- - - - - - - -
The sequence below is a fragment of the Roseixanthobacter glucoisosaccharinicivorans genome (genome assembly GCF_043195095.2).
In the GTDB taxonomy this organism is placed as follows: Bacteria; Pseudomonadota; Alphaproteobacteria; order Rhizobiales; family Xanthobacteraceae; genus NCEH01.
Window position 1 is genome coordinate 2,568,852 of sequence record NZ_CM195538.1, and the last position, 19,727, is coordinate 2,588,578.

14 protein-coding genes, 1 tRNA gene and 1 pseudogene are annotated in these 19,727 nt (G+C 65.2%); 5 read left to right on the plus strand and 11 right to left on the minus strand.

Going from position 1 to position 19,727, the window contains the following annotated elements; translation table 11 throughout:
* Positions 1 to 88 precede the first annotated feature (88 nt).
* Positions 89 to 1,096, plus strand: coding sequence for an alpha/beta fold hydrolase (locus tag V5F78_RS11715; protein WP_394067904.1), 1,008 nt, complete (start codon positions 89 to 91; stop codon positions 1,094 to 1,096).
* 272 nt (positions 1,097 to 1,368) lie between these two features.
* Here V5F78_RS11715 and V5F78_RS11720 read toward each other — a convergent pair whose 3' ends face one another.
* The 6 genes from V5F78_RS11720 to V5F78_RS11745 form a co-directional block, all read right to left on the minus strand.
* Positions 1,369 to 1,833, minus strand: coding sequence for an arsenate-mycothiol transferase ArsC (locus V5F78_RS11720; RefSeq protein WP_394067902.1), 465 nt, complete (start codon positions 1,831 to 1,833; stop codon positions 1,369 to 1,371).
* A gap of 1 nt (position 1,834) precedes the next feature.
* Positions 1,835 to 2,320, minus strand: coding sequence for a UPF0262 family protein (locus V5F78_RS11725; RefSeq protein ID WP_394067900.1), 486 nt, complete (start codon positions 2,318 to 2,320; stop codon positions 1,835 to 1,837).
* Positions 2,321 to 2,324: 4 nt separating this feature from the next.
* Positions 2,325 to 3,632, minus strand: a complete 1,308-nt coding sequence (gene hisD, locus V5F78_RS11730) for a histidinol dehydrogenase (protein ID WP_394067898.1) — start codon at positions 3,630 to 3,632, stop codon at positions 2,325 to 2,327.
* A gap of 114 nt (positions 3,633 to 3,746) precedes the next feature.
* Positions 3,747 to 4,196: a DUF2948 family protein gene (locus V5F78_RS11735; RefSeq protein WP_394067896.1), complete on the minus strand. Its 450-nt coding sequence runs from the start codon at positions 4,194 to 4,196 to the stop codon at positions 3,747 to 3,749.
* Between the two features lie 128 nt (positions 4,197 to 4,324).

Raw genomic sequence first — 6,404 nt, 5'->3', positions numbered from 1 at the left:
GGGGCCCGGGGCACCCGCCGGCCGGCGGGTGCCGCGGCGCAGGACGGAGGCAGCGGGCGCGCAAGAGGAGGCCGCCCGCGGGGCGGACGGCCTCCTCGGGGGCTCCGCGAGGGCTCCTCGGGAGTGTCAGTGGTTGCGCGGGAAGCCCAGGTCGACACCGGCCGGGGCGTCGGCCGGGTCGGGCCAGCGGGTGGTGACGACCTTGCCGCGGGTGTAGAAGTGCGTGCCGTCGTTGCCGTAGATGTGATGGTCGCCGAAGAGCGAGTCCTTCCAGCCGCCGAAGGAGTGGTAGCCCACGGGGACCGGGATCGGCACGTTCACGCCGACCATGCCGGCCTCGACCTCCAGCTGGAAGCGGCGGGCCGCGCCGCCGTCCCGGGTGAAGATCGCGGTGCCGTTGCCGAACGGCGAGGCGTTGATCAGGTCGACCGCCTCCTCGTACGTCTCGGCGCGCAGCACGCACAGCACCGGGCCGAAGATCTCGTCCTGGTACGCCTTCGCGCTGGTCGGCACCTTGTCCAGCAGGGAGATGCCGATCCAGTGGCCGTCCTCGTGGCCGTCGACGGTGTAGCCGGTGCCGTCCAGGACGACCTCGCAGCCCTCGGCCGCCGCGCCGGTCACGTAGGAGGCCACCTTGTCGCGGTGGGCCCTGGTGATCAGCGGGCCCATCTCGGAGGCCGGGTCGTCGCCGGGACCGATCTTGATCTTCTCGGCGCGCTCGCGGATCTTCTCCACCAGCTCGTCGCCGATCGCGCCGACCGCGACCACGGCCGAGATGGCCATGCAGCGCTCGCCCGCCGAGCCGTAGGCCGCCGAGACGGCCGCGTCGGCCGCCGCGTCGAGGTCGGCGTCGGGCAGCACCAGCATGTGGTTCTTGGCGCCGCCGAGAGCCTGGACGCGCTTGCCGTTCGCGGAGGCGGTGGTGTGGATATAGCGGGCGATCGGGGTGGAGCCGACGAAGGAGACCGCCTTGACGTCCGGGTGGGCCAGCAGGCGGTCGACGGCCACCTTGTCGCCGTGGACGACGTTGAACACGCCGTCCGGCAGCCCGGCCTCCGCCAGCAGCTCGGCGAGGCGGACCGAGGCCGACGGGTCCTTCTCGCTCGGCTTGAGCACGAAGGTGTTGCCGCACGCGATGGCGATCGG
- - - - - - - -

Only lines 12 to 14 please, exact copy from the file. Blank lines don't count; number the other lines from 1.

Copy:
* A gap of 1 nt (position 1,834) precedes the next feature.
* Positions 1,835 to 2,320, minus strand: coding sequence for a UPF0262 family protein (locus V5F78_RS11725; RefSeq protein ID WP_394067900.1), 486 nt, complete (start codon positions 2,318 to 2,320; stop codon positions 1,835 to 1,837).
* Positions 2,321 to 2,324: 4 nt separating this feature from the next.